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152

It's pretty reasonable you're annoyed. One of your fellow players secretly plotted to kill your character for revenge (and it worked), the DM - the one guy you pretty much have to be able to trust - was in on it, and your fellow players offered you no emotional support at a point when you clearly needed it and instead made things worse for you. People have ...


141

Reward him. Your player is playing his character smart, not hard. He's being clever and resourceful. He's considering what his character would do in character. I wish I had players like the one playing your Bard. He stops to think about what he can do, instead of just mindlessly deciding you expect him to attack and attacking. You can do so much more with ...


88

Historically speaking, your players aren't doing anything wrong. Incendiary weaponry has a long history in europe stretching back to the early middle ages and "dark" ages. Fire was and is a psychologically powerful weapon and all sorts of things from flaming oil to bursting clay pots were used against enemies. See Greek Fire as an example from as early as ...


71

I don't think it's anything to really be dealt with, unless you object to the idea of torture in your games. Of course, there are detriments to using torture, which is why it's a case of last resort (or no resort) for many intelligence agencies. What detriments? People will say anything to get out of pain. You end up with a lot of dross to sort through, ...


71

Understand what makes the game fun for your players and then try not to back yourself into a corner where you feel pressure to fudge rolls in the first place. If character death is acceptable to your players then you should feel no pressure to erase a crit. If it is not then you should have death or resurrection mechanics which allow for the player to take ...


70

The Obvious Answer The pat answer is that the player is clearly signalling that they aren't interested in simulating time spent in town with any degree of granularity. They want to show up, hit sell, and get on with the adventure. The sense of time compression may be a result of their minimizing the importance of the tasks. It could be because they feel ...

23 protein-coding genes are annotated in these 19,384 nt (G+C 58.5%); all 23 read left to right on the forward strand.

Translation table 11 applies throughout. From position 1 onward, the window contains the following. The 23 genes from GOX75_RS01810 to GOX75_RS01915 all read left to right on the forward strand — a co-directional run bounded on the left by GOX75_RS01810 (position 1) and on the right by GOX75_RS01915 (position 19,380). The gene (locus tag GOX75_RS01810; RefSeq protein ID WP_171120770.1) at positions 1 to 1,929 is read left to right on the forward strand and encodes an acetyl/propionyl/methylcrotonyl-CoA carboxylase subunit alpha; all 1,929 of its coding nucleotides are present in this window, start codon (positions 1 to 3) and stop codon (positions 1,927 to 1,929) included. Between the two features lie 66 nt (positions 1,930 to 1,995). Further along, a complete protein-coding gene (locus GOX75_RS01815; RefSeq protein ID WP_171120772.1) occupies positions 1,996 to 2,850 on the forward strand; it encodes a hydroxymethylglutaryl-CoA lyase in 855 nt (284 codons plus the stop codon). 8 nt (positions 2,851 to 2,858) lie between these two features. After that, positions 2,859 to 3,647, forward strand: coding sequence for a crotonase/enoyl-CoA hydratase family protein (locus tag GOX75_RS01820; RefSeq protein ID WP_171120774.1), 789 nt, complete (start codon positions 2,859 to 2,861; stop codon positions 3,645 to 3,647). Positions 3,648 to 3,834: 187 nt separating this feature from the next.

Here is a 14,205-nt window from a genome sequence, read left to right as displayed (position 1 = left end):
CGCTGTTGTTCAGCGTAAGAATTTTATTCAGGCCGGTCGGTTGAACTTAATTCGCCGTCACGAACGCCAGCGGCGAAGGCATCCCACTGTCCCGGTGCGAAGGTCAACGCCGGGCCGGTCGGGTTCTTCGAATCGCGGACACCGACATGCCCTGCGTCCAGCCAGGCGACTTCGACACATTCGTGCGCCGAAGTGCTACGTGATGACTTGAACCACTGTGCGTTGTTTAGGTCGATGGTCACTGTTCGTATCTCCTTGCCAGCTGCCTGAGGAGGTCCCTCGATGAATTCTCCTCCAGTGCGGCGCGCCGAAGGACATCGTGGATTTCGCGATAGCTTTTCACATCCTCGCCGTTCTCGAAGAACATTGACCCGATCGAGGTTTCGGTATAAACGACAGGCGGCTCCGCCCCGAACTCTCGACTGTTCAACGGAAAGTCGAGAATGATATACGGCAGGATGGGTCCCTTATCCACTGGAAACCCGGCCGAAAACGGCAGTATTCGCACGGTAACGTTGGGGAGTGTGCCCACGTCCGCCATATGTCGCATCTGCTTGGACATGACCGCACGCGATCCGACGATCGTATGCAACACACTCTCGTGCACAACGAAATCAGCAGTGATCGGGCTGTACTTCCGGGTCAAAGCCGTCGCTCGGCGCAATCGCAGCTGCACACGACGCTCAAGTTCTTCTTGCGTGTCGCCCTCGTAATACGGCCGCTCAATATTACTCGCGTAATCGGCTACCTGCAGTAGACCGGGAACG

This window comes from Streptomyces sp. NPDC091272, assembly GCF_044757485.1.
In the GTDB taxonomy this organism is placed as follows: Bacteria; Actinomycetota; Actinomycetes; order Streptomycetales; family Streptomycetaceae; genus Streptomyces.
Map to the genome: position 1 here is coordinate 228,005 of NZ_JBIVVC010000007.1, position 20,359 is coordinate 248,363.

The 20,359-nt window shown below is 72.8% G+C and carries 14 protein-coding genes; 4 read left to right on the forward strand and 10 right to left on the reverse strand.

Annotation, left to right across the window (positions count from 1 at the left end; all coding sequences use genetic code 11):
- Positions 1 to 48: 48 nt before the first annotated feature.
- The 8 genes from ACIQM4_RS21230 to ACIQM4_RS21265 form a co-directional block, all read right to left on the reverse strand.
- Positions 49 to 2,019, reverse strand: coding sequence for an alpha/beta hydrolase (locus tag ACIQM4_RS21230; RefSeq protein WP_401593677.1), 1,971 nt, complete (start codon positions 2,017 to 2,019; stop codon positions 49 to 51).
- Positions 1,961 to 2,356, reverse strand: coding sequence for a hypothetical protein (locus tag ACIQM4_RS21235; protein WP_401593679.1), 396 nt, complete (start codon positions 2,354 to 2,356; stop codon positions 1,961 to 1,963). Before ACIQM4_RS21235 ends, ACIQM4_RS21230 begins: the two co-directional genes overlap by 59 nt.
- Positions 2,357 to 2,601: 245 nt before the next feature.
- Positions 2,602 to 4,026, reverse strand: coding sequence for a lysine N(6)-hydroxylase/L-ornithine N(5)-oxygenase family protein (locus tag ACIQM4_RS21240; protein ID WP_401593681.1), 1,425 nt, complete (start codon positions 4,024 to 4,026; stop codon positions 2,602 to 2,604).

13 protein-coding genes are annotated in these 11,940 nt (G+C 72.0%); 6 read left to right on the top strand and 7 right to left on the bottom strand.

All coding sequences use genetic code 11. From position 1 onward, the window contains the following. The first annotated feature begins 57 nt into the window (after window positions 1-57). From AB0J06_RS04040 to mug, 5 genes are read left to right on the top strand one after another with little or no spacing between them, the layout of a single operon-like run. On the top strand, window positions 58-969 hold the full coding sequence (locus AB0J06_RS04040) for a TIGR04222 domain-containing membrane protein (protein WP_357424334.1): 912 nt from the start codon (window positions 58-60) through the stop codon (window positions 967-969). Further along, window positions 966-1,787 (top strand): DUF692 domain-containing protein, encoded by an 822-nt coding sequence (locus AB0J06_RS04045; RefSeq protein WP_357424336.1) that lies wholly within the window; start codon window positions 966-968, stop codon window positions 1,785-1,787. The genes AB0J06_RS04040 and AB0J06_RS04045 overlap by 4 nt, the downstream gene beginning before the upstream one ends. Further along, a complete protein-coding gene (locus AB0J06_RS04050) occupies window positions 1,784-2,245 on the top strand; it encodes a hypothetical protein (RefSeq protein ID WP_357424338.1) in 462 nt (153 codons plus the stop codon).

68

Don't ask your players to roll the dice unless failure has a consequence. This mantra isn't particularly obvious in the rules of D&D as many times the checks are relatively pointless and failure at those checks doesn't really come with much cost. Failure is an opportunity both for you as the DM and for your players. Here are some ideas as to how to make ...


66

The game you want to run is not the game they want to play. Fundamentally, gaming is a consensual activity. You clearly have very strong views about what kind of game you want to play, strong enough to trump your annoyance with the rest of the players not playing that game. While it's not "wrong" to require justification, it will leave you without players ...


64

Speaking as a Rules Lawyer (I try to think of myself as a good guy, i.e. "how can the rules let you do what you want to do"?) and the occasional TD, I've found a couple simple rules work out. No checking the rules on your turn. Look it up while you're waiting. That includes the DM - if you ask the DM if you can do something, you get their best guess; we're ...


64

I strongly advise you to at least involve the player whose character is temporarily to be replaced. There are at least two good reasons: you betray the player in question by replacing his character with a replica just like that. He won't notice until the surprise and I wouldn't appreciate a revelation like .. and look, there is .. yes, you! And the ...


63

Sometimes, clever and creative players are a pain, because you planned for something very different. Yet, it is the clever and creative play that makes the game so rewarding. Instead of getting the player to adapt to your plans, I suggest you adapt your plans to the player. Make going to the authorities interesting If the authorities are always helpful, or ...


62

This is not a direct answer to your question, but a suggestion that I feel is worth noting. Don't retcon past events, expand upon them. Instead of saying this never happened, say that it has. Exactly like it happened. But not because the player was drunk. Assuming your players are not omniscient, you can write things into the past, present and future of ...


59

This is a brief answer not really based on roleplaying games, but on living in corrupt societies, however briefly. Namely, USSR/Russia. The thing about institutionalized corruption is that it's not subtle. Everyone knows about it. Depending on the rest of the social organization, it may be illegal to speak about it openly, but everybody still knows. And once ...


58

A witchfire sometimes spawns upon the death of a hag, when one of these savage crones dies with some terrible plot unfinished or simply proves too maliciously tenacious to succumb to death’s grasp. (Source) You say "TPK"; I say you have just been handed the perfect opportunity to invent a terrible unfinished plot that just so happens to require the ...


58

Probably the easiest way to avoid forgetting a few key things is to use a physical prop. When you have an important bit of information or a "quest item," write it down on a notecard and physically hand it to the players. You're not "giving away" anything if they've already identified the thing as important by themselves. But now they have a handy reminder ...